LAHORE:

Pakistan’s information technology exports rose 17% and reached $303 million in December 2023 against exports of $259 million in November, as the country’s IT experts and freelancers continued to make inroads into international markets.

This is in line with increased focus of the government and growing calls from analysts to capitalise on the high potential of Pakistan’s IT industry that is believed to push annual exports to $10 billion over the next three years.

On a year-on-year (YoY) basis, IT exports surged 22.7% in December as compared to exports valuing at $247 million in the corresponding month of last year.

In the first half (Jul-Dec) of the current fiscal year, IT exports came in at $1.5 billion, which was 9% higher than exports of $1.3 billion in the corresponding period of the previous year.

In December 2023, Pakistan’s overall services exports increased 15% month-on-month and stood at $727 million against $631 million in November 2023. However, on a YoY basis, services exports shrank 7%.

In the first six months of the current fiscal year, services exports dipped 3% to $3.77 billion against $3.87 billion in the corresponding period of last year.

Topline Securities, in its report, stated that IT exports in December 2023 were higher than the last 12-month average of $222 million per month.

“This jump in IT exports is due to the relaxation in retention limit by the State Bank of Pakistan (SBP), which increased it from 35% to 50% for exporters’ specialised foreign currency accounts, and a stable Pakistani currency, which encouraged IT companies to repatriate their foreign income and deposit it in local accounts,” it said.

Separately, Minister of IT and Telecommunication Dr Umar Saif in a statement boasted that the growth in IT exports stemmed from the government’s favourable policies.

“The aim of our policies is to promote the IT and telecom sector and stabilise the country’s economy,” he stressed, adding that it was just the beginning, big results would emerge soon and the export target of $10 billion would be achieved.

“The facility of keeping 50% of dollar proceeds, digital payment system and incentives for freelancers are the main factors behind the 17% rise in exports in December,” the minister pointed out.

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Saif congratulated the entire IT industry for achieving the milestone, but independent companies were not that happy as far as government’s assistance was concerned. They called it “organic growth”.

“No big contribution came from the ministry for pushing up IT exports; we are striving and increasing exports by taking initiatives on our own,” said Khawaja Fahad Shakeel, Founder and CEO of Workforce Commerce, a Lahore-based IT company catering to international clients.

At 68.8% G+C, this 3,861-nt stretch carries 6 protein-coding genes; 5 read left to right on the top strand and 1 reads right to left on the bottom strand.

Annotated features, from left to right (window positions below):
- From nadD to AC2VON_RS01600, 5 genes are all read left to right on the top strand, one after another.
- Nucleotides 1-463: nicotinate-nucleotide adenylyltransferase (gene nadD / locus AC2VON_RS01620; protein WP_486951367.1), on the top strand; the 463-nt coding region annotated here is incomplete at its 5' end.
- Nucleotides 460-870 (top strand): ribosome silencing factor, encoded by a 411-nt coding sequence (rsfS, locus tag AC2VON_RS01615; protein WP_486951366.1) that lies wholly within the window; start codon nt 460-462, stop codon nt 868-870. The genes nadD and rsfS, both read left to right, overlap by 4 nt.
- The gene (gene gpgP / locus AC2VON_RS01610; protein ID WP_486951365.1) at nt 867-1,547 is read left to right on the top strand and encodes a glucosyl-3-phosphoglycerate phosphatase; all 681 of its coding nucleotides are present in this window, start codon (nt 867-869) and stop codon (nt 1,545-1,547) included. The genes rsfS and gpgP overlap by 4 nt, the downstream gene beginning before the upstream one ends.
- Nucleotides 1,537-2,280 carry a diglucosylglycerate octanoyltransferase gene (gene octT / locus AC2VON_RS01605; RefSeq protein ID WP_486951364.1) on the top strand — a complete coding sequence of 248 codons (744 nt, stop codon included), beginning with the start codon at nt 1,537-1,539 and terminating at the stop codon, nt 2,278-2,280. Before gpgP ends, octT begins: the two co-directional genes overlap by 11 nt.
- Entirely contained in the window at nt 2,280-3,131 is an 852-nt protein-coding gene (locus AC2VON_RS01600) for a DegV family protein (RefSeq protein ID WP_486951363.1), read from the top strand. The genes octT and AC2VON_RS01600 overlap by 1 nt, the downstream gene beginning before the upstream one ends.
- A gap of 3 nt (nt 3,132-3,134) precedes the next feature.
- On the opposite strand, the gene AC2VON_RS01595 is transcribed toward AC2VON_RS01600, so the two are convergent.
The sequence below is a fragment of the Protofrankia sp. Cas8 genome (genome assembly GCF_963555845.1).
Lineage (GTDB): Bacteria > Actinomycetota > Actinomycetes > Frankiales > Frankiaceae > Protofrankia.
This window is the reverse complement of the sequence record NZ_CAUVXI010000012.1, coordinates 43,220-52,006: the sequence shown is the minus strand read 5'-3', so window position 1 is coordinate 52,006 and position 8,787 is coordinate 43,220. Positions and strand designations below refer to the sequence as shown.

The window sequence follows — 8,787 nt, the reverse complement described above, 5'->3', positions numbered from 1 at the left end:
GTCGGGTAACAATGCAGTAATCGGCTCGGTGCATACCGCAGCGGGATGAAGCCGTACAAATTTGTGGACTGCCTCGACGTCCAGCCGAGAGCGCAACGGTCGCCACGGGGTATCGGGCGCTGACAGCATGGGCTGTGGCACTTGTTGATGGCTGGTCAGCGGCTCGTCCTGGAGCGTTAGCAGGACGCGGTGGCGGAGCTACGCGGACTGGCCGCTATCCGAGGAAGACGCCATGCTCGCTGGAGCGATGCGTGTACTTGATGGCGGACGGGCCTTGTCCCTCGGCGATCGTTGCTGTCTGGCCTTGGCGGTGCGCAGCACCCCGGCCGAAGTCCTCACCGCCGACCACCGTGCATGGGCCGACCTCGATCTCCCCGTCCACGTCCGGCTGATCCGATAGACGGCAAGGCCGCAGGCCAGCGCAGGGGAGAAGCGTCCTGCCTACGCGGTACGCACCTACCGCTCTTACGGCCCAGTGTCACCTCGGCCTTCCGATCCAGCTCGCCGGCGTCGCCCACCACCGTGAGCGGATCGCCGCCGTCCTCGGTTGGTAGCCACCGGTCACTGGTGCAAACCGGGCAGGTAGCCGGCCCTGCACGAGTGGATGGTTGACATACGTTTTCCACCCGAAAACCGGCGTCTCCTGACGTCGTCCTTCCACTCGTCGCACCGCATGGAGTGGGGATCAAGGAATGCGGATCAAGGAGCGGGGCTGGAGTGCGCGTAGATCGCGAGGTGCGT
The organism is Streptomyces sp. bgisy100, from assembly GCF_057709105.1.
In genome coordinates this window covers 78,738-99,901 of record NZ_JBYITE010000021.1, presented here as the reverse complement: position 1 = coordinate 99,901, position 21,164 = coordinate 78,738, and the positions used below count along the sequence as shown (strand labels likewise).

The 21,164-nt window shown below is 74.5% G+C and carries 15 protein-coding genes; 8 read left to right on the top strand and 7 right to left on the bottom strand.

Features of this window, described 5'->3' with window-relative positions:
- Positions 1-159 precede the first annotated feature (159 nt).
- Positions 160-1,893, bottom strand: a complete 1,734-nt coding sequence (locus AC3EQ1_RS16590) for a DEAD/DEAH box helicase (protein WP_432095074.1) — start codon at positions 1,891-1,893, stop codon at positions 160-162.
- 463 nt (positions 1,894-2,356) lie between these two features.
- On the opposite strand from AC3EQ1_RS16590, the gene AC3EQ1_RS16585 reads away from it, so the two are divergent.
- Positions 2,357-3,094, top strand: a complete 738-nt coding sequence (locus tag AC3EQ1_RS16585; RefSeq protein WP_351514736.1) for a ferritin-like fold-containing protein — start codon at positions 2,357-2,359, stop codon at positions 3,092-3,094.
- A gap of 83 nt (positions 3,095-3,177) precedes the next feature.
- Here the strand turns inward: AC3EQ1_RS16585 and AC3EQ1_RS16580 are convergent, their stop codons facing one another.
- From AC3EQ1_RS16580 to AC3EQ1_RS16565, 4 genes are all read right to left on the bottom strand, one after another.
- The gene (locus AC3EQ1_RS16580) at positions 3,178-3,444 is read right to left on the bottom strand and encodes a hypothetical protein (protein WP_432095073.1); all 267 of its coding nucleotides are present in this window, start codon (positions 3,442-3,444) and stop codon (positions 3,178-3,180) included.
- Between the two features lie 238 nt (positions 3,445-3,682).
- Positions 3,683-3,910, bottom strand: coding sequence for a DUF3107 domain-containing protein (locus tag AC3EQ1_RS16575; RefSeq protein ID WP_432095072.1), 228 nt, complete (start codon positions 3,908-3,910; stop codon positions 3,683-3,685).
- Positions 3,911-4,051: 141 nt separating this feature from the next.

After the departure of former president Pervez Musharraf, no government helped to address the emerging challenges, like regulatory hurdles in global markets, he said.

“Each day, almost 500 ‘General Service Agreements’ (GSAs), which are like tenders, are issued in the US, but unfortunately it is very hard for Pakistan to win these GSAs, as we need to be either the US national or work with a US national to get these agreements”.

The citizens of India, the Philippines, Turkey and others can easily open bank accounts and provide personal credit history on their passports in the US. On the other hand, “it is extremely tough for us to compete in this market as our passport is not considered strong enough”.

According to Shakeel, the individual growth of IT and software companies is much better than the overall growth of the IT sector.

“The industry is facing numerous challenges which include talent shortage, infrastructural problems, lack of access to funding, regulatory hurdles, cybersecurity concerns, to name a few.”

The CEO was of the view that overcoming the negative perception about outsourcing IT services to Pakistan and building a positive global image was another big challenge facing the IT industry.

“Government’s job is to provide an enabling environment, and if it cannot provide funds or other benefits, at least the authorities should formulate entrepreneur- and industry-friendly laws and promote the industry, as India did in Gujarat,” he said, but acknowledged that things were not that bad and the industry needed a proper ecosystem.

This way, “the world may trust more on us and we may be able to get a better share in outsourcing services via GSAs, which outsource IT-related procurements of up to $66 billion annually.”

Published in The Express Tribune, January 18th, 2024.

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